Disregarding the legal can of worms the video iPod has opened, how easy is it to view your video on Apple’s ubiquitous device? Digit found out.
The iPod has evolved and developed ever since its launch, and the new generation finally built in the ability to play video. Apple has made video content available for purchase and download from the iTunes Store, but how do you take the video you already have – iMovies, DVDs, TV shows recorded on a digital video recorder (DVR) – and convert them so you can play them back on the new iPod?
It is possible, and Digit’s on hand to show you how.
Most people want to put their DVDs on their iPods, but are unsure of how to do it. The simplest way is with the free HandBrake application that can rip DVD content to MPEG-4.
To rip a DVD, pop the disc into your DVD drive and launch HandBrake (http://handbrake.m0k.org/). Click on the Open button, and HandBrake will scan the disc. If HandBrake can’t read a disc (which sometimes happens with recent DVDs that have special copy protection), the application will give you the message “no valid title found.”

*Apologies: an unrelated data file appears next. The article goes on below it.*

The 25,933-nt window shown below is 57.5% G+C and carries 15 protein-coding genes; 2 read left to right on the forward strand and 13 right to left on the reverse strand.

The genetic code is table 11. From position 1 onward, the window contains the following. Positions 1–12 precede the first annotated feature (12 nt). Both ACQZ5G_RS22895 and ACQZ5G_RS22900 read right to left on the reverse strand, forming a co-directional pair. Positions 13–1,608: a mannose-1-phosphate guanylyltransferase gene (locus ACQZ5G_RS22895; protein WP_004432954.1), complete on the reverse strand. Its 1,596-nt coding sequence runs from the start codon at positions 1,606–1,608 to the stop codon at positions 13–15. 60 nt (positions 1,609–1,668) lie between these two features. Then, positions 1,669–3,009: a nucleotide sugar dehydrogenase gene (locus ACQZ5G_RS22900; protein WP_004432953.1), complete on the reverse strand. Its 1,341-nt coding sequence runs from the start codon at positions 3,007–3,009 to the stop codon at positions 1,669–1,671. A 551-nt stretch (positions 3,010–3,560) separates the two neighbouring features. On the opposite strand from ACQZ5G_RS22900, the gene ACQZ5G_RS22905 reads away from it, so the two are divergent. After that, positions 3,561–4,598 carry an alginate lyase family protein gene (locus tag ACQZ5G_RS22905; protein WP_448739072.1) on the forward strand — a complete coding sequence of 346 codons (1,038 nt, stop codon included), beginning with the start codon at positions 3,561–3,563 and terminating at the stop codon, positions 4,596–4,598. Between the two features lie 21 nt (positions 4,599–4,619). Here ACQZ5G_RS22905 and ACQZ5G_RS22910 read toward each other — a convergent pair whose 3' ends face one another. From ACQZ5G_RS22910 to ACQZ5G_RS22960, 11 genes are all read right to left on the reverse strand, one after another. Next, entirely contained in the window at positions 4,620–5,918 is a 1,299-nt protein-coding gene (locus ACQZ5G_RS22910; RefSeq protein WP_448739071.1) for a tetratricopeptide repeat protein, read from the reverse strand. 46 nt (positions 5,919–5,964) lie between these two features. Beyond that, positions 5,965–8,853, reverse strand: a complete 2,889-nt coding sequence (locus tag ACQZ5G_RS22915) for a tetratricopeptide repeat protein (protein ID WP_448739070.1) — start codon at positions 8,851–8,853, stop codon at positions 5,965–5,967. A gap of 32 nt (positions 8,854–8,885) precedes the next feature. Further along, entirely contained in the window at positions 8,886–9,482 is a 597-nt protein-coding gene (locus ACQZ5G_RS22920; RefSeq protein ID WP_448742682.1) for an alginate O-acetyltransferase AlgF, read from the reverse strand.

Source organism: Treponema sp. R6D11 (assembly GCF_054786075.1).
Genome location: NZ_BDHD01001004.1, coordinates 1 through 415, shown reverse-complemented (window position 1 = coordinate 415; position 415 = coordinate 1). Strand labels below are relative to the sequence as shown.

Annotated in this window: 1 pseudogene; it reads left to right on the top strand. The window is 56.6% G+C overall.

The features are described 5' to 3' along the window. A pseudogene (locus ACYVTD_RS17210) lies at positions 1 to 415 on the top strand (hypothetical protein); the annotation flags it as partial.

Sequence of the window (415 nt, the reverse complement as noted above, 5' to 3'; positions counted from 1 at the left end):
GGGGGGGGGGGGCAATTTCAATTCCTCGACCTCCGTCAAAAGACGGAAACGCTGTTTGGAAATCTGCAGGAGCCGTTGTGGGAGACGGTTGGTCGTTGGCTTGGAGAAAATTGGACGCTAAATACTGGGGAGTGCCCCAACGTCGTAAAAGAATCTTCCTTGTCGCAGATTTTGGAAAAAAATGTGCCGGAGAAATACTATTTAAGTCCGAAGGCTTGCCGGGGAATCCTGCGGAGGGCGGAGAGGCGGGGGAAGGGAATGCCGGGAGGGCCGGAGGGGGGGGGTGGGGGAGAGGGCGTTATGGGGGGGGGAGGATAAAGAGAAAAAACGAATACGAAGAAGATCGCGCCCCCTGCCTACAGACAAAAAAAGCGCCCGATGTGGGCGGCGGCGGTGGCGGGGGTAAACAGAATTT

In that case, you’ll need to download and run MacTheRipper, which is adept at bypassing DVD copy protection. For legal reasons, its Web site has moved several times, so check VersionTracker if you need it. If you’ve used MacTheRipper, choose DVD Folder/Image in HandBrake and navigate to the VIDEO_TS folder of the disc you’ve extracted.
Brake the bank
At this point, HandBrake will present you with a list of titles – discrete elements such as a film, TV show episode, bonus interview, making-of documentary, and so on. Pick the title you want to convert. If it’s a movie, it’ll be the title with the longest duration. If you’re ripping a DVD of a TV show, you’ll notice several titles of similar length – to figure out which episode is which, check the DVD case for the order.